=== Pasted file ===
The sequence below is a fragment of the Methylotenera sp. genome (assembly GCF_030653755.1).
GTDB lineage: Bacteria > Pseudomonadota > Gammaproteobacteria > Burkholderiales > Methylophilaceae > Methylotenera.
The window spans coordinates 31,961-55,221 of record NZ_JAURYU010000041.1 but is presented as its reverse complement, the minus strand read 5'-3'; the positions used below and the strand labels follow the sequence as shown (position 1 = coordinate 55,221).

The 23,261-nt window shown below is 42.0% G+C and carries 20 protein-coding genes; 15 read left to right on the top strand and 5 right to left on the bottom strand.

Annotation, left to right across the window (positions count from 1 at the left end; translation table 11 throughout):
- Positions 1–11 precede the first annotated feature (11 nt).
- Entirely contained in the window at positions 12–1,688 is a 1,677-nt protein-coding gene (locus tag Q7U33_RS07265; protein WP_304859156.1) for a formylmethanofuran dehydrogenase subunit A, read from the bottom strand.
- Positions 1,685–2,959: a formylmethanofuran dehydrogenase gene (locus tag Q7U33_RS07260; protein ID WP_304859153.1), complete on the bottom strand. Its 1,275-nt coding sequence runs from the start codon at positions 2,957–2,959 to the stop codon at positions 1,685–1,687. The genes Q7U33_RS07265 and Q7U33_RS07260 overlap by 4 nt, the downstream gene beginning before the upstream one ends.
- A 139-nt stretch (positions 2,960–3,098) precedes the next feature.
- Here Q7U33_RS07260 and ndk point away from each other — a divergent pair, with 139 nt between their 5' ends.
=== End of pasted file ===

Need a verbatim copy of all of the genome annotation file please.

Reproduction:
The sequence below is a fragment of the Methylotenera sp. genome (assembly GCF_030653755.1).
GTDB lineage: Bacteria > Pseudomonadota > Gammaproteobacteria > Burkholderiales > Methylophilaceae > Methylotenera.
The window spans coordinates 31,961-55,221 of record NZ_JAURYU010000041.1 but is presented as its reverse complement, the minus strand read 5'-3'; the positions used below and the strand labels follow the sequence as shown (position 1 = coordinate 55,221).

The 23,261-nt window shown below is 42.0% G+C and carries 20 protein-coding genes; 15 read left to right on the top strand and 5 right to left on the bottom strand.

Annotation, left to right across the window (positions count from 1 at the left end; translation table 11 throughout):
- Positions 1–11 precede the first annotated feature (11 nt).
- Entirely contained in the window at positions 12–1,688 is a 1,677-nt protein-coding gene (locus tag Q7U33_RS07265; protein WP_304859156.1) for a formylmethanofuran dehydrogenase subunit A, read from the bottom strand.
- Positions 1,685–2,959: a formylmethanofuran dehydrogenase gene (locus tag Q7U33_RS07260; protein ID WP_304859153.1), complete on the bottom strand. Its 1,275-nt coding sequence runs from the start codon at positions 2,957–2,959 to the stop codon at positions 1,685–1,687. The genes Q7U33_RS07265 and Q7U33_RS07260 overlap by 4 nt, the downstream gene beginning before the upstream one ends.
- A 139-nt stretch (positions 2,960–3,098) precedes the next feature.
- Here Q7U33_RS07260 and ndk point away from each other — a divergent pair, with 139 nt between their 5' ends.